Cybersecurity researchers from Binarly have found a flaw that they claim affects virtually every Windows and Linux-powered machine in use today.
The flaw, dubbed LogoFAIL, allows threat actors to execute malicious code on the endpoint in a way that renders practically every antivirus or endpoint protection tool out there - useless.
Regardless of the computer you have, whenever you boot it up, you’ll first see a logo from the device’s manufacturer. While the logo is being displayed, the Unified Extensible Firmware Interface (UEFI) is still running. UEFI, the researchers claim, has been vulnerable to roughly two dozen flaws for years now. By chaining together and exploiting the flaw, an attacker could replace this image with a different one, capable of hosting malicious code.
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The image can be identical to the original one, in order not to arouse any suspicion. Still, UEFI will read and execute the code hosted there. And given the fact that the code is being executed so early in the boot stage, no security features or antivirus programs will flag it.
Secure Boot, Intel’s Boot Guard, and other similar solutions designed to protect from bootkit infections are practically useless here. These two dozen vulnerabilities have collectively been named LogoFAIL.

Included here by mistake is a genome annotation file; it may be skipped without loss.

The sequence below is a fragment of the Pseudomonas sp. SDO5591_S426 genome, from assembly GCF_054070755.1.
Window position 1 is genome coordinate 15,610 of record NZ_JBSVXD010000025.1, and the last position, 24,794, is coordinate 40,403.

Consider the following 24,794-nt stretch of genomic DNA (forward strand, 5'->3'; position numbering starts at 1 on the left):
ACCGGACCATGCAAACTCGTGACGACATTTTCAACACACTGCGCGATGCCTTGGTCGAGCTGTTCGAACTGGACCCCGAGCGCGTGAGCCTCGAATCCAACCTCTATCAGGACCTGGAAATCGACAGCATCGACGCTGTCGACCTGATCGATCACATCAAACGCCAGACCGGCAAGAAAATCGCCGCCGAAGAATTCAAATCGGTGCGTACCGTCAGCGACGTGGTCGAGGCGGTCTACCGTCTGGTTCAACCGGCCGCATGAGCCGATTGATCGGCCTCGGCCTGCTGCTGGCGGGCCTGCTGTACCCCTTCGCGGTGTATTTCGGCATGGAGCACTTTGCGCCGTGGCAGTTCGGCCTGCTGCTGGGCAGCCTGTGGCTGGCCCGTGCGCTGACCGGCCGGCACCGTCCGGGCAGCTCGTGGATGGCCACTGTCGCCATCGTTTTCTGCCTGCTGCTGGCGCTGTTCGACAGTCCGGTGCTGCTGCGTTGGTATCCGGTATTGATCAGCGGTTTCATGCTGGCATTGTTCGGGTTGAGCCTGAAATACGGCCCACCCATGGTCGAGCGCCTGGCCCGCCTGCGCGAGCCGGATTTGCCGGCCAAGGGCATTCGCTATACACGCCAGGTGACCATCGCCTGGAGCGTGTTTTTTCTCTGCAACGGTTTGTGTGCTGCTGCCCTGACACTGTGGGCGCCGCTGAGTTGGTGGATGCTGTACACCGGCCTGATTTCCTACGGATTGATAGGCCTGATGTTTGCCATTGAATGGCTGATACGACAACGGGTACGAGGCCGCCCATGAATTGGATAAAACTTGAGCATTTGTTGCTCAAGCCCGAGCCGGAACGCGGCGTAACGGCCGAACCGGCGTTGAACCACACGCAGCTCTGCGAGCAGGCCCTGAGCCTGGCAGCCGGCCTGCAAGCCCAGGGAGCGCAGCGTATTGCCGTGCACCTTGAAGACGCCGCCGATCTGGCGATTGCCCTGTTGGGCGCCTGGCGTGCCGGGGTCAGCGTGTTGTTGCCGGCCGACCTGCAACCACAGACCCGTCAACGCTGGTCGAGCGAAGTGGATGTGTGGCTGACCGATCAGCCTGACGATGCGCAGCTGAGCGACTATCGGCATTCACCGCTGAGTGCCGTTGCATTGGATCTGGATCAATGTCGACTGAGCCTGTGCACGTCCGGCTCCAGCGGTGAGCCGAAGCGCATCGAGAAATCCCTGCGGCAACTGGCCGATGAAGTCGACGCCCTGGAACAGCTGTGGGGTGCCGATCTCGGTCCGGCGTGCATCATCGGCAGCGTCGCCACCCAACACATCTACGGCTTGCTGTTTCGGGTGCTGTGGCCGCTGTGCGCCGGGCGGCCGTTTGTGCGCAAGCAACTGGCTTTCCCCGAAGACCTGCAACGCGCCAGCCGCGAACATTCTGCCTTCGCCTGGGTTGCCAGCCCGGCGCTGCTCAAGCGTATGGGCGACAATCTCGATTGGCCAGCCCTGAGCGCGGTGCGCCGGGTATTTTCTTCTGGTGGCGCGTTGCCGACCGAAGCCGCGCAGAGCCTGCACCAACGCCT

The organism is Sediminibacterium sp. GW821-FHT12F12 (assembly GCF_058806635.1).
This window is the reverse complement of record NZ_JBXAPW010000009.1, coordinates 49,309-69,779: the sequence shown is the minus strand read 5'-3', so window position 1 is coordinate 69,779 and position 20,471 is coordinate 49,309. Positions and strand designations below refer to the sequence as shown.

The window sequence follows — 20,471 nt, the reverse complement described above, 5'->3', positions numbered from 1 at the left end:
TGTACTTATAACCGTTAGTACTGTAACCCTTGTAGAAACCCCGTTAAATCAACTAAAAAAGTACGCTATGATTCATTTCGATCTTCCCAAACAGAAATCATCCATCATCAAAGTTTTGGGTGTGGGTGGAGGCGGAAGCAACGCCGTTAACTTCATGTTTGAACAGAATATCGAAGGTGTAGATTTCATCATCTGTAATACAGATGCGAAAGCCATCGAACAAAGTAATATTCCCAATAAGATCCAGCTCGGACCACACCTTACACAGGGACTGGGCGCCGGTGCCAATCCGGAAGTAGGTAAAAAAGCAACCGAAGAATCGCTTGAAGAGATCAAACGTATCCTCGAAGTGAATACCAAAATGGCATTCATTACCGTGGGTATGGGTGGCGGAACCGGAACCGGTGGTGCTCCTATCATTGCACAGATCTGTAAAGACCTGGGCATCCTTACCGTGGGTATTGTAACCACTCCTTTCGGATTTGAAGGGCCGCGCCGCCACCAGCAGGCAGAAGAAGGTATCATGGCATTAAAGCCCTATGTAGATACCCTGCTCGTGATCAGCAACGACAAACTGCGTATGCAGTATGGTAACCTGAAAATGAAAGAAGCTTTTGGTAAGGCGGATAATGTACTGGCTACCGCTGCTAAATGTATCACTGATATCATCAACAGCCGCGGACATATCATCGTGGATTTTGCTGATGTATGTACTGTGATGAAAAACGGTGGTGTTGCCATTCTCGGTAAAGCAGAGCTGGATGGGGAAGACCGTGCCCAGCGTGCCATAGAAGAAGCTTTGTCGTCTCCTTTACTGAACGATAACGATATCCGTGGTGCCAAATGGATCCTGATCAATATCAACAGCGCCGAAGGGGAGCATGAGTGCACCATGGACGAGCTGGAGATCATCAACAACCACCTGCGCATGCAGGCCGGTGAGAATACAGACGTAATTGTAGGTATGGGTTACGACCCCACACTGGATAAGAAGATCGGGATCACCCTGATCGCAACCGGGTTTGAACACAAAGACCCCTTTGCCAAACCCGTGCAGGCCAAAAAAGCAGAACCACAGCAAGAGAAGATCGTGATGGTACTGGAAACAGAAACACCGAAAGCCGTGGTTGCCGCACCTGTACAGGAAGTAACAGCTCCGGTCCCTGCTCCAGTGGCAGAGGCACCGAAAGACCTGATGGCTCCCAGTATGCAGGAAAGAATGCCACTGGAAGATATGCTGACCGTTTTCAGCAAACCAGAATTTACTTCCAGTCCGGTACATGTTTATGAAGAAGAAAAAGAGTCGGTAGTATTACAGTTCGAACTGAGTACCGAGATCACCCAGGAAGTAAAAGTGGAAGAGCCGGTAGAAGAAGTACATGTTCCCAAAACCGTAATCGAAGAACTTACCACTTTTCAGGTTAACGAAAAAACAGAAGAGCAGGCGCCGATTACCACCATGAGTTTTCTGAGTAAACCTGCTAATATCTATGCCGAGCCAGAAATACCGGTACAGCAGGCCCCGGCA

The devices deemed vulnerable to LogoFAIL include the entire x64 and ARM CPU ecosystem - UEIF suppliers AMI, Insyde, Phoenix, device manufacturers Lenovo, Dell, HP, CPU devices Intel, and AMD. Patches are already available, but they differ from manufacturer to manufacturer. Users are advised to find the corresponding advisory and learn how to patch the vulnerability up.
In practice, pulling this attack off means the threat actors will need to have gained access to the device beforehand. Unfortunately, there are countless ways they can do that, the researchers said, from abusing an unpatched browser vulnerability, to briefly physically accessing the device. The act of replacing the image is relatively easy to pull off, they said.
LogoFAIL is being tracked as CVE-2023-5058, CVE-2023-39538, CVE-2023-39539, and CVE-2023-40238.
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Sead is a seasoned freelance journalist based in Sarajevo, Bosnia and Herzegovina. He writes about IT (cloud, IoT, 5G, VPN) and cybersecurity (ransomware, data breaches, laws and regulations). In his career, spanning more than a decade, he’s written for numerous media outlets, including Al Jazeera Balkans. He’s also held several modules on content writing for Represent Communications.